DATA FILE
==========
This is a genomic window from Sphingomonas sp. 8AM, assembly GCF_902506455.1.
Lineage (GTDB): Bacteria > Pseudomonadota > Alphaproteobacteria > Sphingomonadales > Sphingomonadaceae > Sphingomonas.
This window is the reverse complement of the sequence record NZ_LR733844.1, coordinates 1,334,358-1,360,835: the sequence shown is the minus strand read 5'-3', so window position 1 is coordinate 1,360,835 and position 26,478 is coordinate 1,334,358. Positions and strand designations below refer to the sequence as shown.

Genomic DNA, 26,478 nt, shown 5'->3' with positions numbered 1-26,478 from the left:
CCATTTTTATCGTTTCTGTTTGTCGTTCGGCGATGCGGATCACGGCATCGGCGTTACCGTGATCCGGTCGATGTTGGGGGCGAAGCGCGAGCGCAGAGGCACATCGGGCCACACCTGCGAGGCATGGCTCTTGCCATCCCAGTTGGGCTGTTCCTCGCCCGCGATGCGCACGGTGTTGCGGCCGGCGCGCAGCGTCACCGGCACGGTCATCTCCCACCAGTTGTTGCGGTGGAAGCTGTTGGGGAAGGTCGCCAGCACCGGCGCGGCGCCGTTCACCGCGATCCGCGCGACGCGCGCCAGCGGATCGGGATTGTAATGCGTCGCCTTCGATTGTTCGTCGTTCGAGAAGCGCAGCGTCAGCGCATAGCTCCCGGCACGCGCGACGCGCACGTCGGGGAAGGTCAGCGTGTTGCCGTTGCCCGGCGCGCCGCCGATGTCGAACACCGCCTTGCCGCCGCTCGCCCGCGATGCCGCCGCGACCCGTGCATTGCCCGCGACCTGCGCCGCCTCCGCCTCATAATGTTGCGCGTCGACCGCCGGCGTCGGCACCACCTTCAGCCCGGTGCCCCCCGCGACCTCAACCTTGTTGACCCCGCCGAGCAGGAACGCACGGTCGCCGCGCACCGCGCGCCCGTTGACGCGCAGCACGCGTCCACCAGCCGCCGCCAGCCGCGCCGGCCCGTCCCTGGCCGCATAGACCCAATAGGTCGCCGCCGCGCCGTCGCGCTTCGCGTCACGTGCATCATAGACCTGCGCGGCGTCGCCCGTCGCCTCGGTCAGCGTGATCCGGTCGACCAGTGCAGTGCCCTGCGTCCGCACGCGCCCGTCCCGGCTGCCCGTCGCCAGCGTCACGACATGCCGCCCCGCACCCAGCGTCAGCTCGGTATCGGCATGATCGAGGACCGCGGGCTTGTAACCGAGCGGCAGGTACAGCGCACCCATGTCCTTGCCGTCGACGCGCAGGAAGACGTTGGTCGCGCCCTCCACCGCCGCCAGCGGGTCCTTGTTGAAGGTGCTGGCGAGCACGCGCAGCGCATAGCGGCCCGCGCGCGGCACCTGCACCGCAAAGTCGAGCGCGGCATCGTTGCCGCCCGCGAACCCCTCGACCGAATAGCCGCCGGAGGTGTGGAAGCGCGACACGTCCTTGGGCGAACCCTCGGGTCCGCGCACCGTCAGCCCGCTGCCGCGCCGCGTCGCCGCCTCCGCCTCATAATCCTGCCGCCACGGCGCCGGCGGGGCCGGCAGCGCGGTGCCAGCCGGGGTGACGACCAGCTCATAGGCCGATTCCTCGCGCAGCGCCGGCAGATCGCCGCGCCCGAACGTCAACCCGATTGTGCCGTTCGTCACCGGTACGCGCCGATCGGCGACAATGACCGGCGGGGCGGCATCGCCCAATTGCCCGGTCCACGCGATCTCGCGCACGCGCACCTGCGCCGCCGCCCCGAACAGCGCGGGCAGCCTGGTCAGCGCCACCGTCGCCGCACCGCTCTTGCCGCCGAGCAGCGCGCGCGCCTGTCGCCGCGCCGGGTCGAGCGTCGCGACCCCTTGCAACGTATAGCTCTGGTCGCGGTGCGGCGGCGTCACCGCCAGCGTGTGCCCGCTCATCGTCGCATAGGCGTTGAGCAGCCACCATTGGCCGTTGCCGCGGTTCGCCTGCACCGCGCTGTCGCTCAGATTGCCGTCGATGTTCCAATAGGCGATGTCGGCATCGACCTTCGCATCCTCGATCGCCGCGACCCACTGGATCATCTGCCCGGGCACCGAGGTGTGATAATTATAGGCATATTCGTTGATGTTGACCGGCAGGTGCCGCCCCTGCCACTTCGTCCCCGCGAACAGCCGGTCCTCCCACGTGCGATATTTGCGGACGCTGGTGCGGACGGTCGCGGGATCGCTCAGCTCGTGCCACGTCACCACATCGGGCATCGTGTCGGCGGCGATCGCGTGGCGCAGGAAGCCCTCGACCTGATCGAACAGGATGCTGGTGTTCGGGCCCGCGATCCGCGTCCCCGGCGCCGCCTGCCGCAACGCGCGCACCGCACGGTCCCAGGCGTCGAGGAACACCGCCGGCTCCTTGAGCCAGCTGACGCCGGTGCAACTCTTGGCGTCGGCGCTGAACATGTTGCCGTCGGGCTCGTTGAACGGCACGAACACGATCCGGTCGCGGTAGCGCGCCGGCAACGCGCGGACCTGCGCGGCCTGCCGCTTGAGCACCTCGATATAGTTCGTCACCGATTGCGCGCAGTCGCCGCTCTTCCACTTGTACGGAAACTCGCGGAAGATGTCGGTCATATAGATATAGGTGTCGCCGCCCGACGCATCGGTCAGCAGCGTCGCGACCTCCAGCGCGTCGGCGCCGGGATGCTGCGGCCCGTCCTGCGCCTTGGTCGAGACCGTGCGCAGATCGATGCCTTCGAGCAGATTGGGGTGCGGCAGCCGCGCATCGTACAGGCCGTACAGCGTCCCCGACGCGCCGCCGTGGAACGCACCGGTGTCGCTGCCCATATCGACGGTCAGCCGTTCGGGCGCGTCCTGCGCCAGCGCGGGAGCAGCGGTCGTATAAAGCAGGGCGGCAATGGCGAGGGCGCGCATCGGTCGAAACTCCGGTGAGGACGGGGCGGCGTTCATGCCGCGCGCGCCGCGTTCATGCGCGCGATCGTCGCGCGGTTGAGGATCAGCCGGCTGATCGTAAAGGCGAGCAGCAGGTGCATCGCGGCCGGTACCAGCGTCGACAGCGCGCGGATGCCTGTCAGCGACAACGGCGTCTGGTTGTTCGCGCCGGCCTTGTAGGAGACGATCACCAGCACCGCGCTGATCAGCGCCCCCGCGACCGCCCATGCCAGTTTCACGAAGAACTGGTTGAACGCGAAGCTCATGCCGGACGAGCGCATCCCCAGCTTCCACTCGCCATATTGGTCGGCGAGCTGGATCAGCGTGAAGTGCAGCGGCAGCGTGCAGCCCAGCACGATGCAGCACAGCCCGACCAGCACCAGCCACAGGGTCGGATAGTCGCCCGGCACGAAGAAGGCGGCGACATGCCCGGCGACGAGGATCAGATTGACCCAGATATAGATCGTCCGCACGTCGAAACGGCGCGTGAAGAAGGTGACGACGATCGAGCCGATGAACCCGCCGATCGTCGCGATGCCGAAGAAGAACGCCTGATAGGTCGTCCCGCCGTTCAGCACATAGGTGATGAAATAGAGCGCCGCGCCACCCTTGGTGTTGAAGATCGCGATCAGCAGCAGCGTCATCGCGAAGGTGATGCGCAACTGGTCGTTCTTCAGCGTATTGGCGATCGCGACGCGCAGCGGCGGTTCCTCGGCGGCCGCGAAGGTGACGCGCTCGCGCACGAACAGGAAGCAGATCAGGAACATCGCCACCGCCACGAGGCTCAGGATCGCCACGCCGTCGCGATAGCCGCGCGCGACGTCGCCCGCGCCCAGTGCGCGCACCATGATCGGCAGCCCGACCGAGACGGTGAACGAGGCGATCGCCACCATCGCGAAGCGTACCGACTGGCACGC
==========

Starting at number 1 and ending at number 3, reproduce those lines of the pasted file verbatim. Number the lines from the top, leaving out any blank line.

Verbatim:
This is a genomic window from Sphingomonas sp. 8AM, assembly GCF_902506455.1.
Lineage (GTDB): Bacteria > Pseudomonadota > Alphaproteobacteria > Sphingomonadales > Sphingomonadaceae > Sphingomonas.
This window is the reverse complement of the sequence record NZ_LR733844.1, coordinates 1,334,358-1,360,835: the sequence shown is the minus strand read 5'-3', so window position 1 is coordinate 1,360,835 and position 26,478 is coordinate 1,334,358. Positions and strand designations below refer to the sequence as shown.